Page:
From my article on a multiboot kernel, we saw how to load a trivial kernel, print text and halt forever. However, to make it usable I want keyboard input, where things I type will be printed on the screen.
There is more work than you might initially think because it requires initialization of x86 interrupts: this quirky and tricky x86 routine of 40 years legacy.
Interrupts are events from devices to the CPU signalizing that device has something to tell, like user input on the keyboard or network packet arrival. Without interrupts you should’ve been polling all your peripherals, thus wasting CPU time, introducing latency and being a horrible person.
There are 3 sources or types of interrupts:
intinstruction. Before introducing
SYSENTER/SYSEXITsystem calls invocation was implemented via the software interrupt
x86 interrupt system is tripartite in the sense of it involves 3 parts to work conjointly:
Here is the reference figure, check it as you read through the article
Before proceeding to configure interrupts we must have GDT setup as we did before.
PIC is the piece of hardware that various peripheral devices are connected to instead of CPU. Being essentially a multiplexer/proxy, it saves CPU pins and provides several nice features:
Original IBM PCs had separate 8259 PIC chip. Later it was integrated as part of southbridge/ICH/PCH. Modern PC systems have APIC (advanced programmable interrupt controller) that solves interrupts routing problems for multi-core/processors machines. But for backward compatibility, APIC emulates good ol’ 8259 PIC. So if you’re not on an ancient hardware, you actually have an APIC that is configured in some way by you or BIOS. In this article, I will rely on BIOS configuration and will not configure PIC for 2 reasons. First, it’s a shitload of quirks that impossible for the sensible human to figure out, and second, later we will configure APIC mode for SMP. BIOS will configure APIC as in IBM PC AT machine, i.e. 2 PICs with 15 lines.
Apart from the line for raising interrupts in CPU, PIC is connected to the CPU data bus. This bus is used to send IRQ number from PIC to CPU and to send configuration commands from CPU to PIC. Configuration commands include PIC initialization (again, won’t do this for now), IRQ masking, End-Of-Interrupt (EOI) command and so on.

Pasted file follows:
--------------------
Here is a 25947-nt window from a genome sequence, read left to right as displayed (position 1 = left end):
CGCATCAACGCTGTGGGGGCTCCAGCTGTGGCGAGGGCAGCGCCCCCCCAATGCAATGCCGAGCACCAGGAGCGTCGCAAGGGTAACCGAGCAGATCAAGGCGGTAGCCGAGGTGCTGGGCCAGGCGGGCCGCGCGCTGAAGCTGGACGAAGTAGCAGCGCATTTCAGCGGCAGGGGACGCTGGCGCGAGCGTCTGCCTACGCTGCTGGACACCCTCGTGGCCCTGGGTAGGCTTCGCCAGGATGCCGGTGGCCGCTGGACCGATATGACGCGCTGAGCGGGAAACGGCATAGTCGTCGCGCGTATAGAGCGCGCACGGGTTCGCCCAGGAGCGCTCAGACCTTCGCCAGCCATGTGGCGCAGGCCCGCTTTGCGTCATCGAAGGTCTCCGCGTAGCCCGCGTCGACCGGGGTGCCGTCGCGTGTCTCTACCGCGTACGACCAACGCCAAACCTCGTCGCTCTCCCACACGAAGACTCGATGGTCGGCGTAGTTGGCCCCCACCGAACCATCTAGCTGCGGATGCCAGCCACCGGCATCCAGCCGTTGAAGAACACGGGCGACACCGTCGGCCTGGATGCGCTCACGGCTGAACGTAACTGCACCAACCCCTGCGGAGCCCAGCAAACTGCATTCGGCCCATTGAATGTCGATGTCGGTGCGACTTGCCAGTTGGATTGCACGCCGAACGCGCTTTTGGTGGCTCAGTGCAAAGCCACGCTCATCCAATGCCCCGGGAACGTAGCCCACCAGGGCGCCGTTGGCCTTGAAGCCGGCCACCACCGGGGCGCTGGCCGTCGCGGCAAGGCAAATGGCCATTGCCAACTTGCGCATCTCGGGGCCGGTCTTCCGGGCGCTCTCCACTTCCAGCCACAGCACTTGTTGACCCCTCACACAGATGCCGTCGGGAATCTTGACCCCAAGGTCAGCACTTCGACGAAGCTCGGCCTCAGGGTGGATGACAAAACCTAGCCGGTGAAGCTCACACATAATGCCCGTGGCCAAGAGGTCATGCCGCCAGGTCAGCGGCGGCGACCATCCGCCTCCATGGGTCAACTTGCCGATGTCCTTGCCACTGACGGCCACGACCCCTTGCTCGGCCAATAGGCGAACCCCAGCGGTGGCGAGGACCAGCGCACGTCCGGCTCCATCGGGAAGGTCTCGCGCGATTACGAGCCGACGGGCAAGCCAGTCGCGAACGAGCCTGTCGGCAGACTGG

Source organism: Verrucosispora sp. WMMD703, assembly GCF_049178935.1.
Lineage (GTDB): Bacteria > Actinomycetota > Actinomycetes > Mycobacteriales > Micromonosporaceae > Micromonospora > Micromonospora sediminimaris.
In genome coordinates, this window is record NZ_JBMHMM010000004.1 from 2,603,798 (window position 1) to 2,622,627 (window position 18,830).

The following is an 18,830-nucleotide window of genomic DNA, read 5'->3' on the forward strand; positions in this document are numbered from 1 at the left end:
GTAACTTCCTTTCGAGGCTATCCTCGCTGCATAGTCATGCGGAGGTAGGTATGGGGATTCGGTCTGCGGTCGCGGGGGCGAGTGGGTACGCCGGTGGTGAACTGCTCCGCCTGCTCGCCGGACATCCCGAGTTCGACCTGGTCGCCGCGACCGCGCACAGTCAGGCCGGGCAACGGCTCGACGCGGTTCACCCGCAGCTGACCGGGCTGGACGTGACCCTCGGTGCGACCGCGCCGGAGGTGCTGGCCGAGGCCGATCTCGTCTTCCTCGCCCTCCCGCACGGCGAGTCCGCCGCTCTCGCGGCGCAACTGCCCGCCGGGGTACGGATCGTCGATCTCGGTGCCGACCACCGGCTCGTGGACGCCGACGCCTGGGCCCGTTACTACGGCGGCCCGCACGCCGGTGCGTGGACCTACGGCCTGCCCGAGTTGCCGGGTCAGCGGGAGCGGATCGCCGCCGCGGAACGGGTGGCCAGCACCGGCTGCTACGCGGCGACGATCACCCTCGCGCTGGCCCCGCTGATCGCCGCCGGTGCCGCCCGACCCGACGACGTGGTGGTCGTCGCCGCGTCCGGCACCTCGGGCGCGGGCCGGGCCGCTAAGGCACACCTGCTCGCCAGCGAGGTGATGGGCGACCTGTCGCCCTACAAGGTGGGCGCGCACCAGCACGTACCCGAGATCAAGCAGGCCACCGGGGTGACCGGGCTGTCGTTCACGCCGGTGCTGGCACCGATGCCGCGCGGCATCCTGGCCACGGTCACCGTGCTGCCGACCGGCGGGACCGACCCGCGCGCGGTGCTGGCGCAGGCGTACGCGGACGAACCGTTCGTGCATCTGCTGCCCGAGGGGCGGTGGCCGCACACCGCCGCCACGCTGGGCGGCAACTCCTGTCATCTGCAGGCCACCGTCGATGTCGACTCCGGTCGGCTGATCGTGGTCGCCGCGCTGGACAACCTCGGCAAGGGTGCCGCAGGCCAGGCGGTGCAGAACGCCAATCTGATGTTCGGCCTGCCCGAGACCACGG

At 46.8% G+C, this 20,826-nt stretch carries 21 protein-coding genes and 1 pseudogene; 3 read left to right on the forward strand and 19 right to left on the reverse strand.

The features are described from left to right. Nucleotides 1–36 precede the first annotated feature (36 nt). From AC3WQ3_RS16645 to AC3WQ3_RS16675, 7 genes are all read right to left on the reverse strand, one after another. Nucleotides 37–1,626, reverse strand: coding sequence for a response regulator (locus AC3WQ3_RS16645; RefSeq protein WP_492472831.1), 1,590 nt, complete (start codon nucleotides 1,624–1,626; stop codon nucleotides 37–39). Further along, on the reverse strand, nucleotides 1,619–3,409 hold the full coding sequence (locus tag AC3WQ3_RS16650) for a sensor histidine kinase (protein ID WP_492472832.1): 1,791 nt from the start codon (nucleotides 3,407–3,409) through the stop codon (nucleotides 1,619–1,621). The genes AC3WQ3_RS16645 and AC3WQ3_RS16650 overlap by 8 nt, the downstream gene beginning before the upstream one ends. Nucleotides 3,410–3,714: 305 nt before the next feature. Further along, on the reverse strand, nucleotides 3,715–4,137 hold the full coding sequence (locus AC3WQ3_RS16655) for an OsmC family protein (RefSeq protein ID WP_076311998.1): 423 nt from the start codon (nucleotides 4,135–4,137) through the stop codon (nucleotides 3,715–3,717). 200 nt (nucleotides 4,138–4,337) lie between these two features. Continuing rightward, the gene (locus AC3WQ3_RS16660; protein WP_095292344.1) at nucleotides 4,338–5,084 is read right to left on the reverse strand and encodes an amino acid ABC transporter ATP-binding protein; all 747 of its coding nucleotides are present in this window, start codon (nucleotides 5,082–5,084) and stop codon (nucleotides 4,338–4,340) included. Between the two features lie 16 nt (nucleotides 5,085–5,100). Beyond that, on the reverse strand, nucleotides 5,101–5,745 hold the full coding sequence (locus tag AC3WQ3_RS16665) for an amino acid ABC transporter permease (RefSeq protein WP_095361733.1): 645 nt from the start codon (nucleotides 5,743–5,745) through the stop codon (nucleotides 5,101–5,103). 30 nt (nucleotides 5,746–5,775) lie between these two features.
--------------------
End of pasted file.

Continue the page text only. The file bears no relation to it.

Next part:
Interrupt descriptor table (IDT) is an x86 system table that holds descriptors for Interrupt Service Routines (ISRs) or simply interrupt handlers.
In real mode, there is an IVT (interrupt vector table) which is located by the
0x0 and contains “interrupt handler pointers” in the form of CS
and IP registers values. This is really inflexible and relies on segmented
memory management, and since 80286, there is an IDT for protected mode.
IDT is the table in memory, created and filled by OS that is pointed by
system register which is loaded with
lidt instruction. You can use IDT
only in protected mode. IDT entries contain gate descriptors - not only
addresses of interrupts handlers (ISRs) in 32-bit form but also flags and
protection levels. IDT entries are descriptors that describe interrupt gates,
and so in this sense, it resembles GDT and its segment descriptors. Just look at
The main part of the descriptor is offset - essentially a pointer to an ISR within code segment chosen by segment selector. The latter consists of an index in GDT table, table indicator (GDT or LDT) and Request Privilege Level (RPL). For interrupt gates, selectors are always for Kernel code segment in GDT, that is it’s 0x08 for first GDT entry (each is 8 byte) with 0 RPL and 0 for GDT.